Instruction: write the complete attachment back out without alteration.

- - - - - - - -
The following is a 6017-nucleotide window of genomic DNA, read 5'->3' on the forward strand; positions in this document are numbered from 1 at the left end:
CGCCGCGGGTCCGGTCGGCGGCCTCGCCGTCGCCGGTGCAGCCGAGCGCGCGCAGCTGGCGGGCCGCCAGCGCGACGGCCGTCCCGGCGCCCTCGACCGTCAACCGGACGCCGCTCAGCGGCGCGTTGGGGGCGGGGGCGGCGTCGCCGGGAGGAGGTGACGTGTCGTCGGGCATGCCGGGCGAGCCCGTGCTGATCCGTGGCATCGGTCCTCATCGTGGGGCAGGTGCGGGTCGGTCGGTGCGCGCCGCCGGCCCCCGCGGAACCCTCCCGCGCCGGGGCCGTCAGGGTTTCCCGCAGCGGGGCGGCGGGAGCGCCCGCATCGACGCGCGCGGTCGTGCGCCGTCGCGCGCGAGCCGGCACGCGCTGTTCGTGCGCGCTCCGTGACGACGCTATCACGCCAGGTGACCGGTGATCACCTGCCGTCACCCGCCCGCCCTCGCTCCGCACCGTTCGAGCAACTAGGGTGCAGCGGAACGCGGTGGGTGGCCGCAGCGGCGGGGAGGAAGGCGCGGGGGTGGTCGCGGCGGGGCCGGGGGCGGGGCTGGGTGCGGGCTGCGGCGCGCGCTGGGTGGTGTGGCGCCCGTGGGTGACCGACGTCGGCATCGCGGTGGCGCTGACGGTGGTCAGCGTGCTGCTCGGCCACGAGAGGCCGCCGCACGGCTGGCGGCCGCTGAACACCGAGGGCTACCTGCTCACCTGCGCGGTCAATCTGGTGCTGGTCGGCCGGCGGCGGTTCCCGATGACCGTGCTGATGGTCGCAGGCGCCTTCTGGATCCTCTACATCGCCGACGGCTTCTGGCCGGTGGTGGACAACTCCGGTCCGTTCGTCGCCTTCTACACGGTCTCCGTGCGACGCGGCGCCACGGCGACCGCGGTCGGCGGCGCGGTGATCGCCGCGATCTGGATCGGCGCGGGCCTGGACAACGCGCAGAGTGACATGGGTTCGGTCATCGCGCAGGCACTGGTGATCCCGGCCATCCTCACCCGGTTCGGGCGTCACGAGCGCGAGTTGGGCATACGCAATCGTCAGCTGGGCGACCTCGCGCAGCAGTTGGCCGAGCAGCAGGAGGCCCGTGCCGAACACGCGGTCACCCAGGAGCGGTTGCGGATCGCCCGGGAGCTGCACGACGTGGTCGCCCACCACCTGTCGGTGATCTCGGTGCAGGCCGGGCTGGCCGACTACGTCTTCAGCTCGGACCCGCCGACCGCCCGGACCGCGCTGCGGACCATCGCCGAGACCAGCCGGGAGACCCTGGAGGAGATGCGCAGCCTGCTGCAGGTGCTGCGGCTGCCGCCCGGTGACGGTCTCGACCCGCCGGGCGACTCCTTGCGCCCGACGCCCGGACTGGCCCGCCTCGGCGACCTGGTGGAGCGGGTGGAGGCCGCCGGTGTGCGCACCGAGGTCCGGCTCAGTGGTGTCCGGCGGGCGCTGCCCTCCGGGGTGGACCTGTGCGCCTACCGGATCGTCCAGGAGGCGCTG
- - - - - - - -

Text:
The following is a 6017-nucleotide window of genomic DNA, read 5'->3' on the forward strand; positions in this document are numbered from 1 at the left end:
CGCCGCGGGTCCGGTCGGCGGCCTCGCCGTCGCCGGTGCAGCCGAGCGCGCGCAGCTGGCGGGCCGCCAGCGCGACGGCCGTCCCGGCGCCCTCGACCGTCAACCGGACGCCGCTCAGCGGCGCGTTGGGGGCGGGGGCGGCGTCGCCGGGAGGAGGTGACGTGTCGTCGGGCATGCCGGGCGAGCCCGTGCTGATCCGTGGCATCGGTCCTCATCGTGGGGCAGGTGCGGGTCGGTCGGTGCGCGCCGCCGGCCCCCGCGGAACCCTCCCGCGCCGGGGCCGTCAGGGTTTCCCGCAGCGGGGCGGCGGGAGCGCCCGCATCGACGCGCGCGGTCGTGCGCCGTCGCGCGCGAGCCGGCACGCGCTGTTCGTGCGCGCTCCGTGACGACGCTATCACGCCAGGTGACCGGTGATCACCTGCCGTCACCCGCCCGCCCTCGCTCCGCACCGTTCGAGCAACTAGGGTGCAGCGGAACGCGGTGGGTGGCCGCAGCGGCGGGGAGGAAGGCGCGGGGGTGGTCGCGGCGGGGCCGGGGGCGGGGCTGGGTGCGGGCTGCGGCGCGCGCTGGGTGGTGTGGCGCCCGTGGGTGACCGACGTCGGCATCGCGGTGGCGCTGACGGTGGTCAGCGTGCTGCTCGGCCACGAGAGGCCGCCGCACGGCTGGCGGCCGCTGAACACCGAGGGCTACCTGCTCACCTGCGCGGTCAATCTGGTGCTGGTCGGCCGGCGGCGGTTCCCGATGACCGTGCTGATGGTCGCAGGCGCCTTCTGGATCCTCTACATCGCCGACGGCTTCTGGCCGGTGGTGGACAACTCCGGTCCGTTCGTCGCCTTCTACACGGTCTCCGTGCGACGCGGCGCCACGGCGACCGCGGTCGGCGGCGCGGTGATCGCCGCGATCTGGATCGGCGCGGGCCTGGACAACGCGCAGAGTGACATGGGTTCGGTCATCGCGCAGGCACTGGTGATCCCGGCCATCCTCACCCGGTTCGGGCGTCACGAGCGCGAGTTGGGCATACGCAATCGTCAGCTGGGCGACCTCGCGCAGCAGTTGGCCGAGCAGCAGGAGGCCCGTGCCGAACACGCGGTCACCCAGGAGCGGTTGCGGATCGCCCGGGAGCTGCACGACGTGGTCGCCCACCACCTGTCGGTGATCTCGGTGCAGGCCGGGCTGGCCGACTACGTCTTCAGCTCGGACCCGCCGACCGCCCGGACCGCGCTGCGGACCATCGCCGAGACCAGCCGGGAGACCCTGGAGGAGATGCGCAGCCTGCTGCAGGTGCTGCGGCTGCCGCCCGGTGACGGTCTCGACCCGCCGGGCGACTCCTTGCGCCCGACGCCCGGACTGGCCCGCCTCGGCGACCTGGTGGAGCGGGTGGAGGCCGCCGGTGTGCGCACCGAGGTCCGGCTCAGTGGTGTCCGGCGGGCGCTGCCCTCCGGGGTGGACCTGTGCGCCTACCGGATCGTCCAGGAGGCGCTG